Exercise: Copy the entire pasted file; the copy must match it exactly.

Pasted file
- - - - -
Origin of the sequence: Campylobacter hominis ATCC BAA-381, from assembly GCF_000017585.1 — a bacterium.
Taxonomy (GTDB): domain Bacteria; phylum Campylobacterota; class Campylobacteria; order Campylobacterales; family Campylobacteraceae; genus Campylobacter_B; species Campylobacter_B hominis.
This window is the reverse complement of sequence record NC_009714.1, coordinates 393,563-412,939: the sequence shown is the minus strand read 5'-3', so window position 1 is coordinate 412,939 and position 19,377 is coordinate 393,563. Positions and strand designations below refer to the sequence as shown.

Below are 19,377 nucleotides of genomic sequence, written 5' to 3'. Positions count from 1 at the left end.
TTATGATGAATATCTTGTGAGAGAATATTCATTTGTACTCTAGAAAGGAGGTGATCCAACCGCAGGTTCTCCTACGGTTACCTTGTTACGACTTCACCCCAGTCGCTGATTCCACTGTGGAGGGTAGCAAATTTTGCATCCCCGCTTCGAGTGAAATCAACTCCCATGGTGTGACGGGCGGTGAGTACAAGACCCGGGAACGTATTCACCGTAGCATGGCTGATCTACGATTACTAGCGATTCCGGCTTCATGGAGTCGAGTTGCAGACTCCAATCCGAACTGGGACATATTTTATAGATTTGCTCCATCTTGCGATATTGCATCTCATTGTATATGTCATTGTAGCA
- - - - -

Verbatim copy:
Origin of the sequence: Campylobacter hominis ATCC BAA-381, from assembly GCF_000017585.1 — a bacterium.
Taxonomy (GTDB): domain Bacteria; phylum Campylobacterota; class Campylobacteria; order Campylobacterales; family Campylobacteraceae; genus Campylobacter_B; species Campylobacter_B hominis.
This window is the reverse complement of sequence record NC_009714.1, coordinates 393,563-412,939: the sequence shown is the minus strand read 5'-3', so window position 1 is coordinate 412,939 and position 19,377 is coordinate 393,563. Positions and strand designations below refer to the sequence as shown.

Below are 19,377 nucleotides of genomic sequence, written 5' to 3'. Positions count from 1 at the left end.
TTATGATGAATATCTTGTGAGAGAATATTCATTTGTACTCTAGAAAGGAGGTGATCCAACCGCAGGTTCTCCTACGGTTACCTTGTTACGACTTCACCCCAGTCGCTGATTCCACTGTGGAGGGTAGCAAATTTTGCATCCCCGCTTCGAGTGAAATCAACTCCCATGGTGTGACGGGCGGTGAGTACAAGACCCGGGAACGTATTCACCGTAGCATGGCTGATCTACGATTACTAGCGATTCCGGCTTCATGGAGTCGAGTTGCAGACTCCAATCCGAACTGGGACATATTTTATAGATTTGCTCCATCTTGCGATATTGCATCTCATTGTATATGTCATTGTAGCA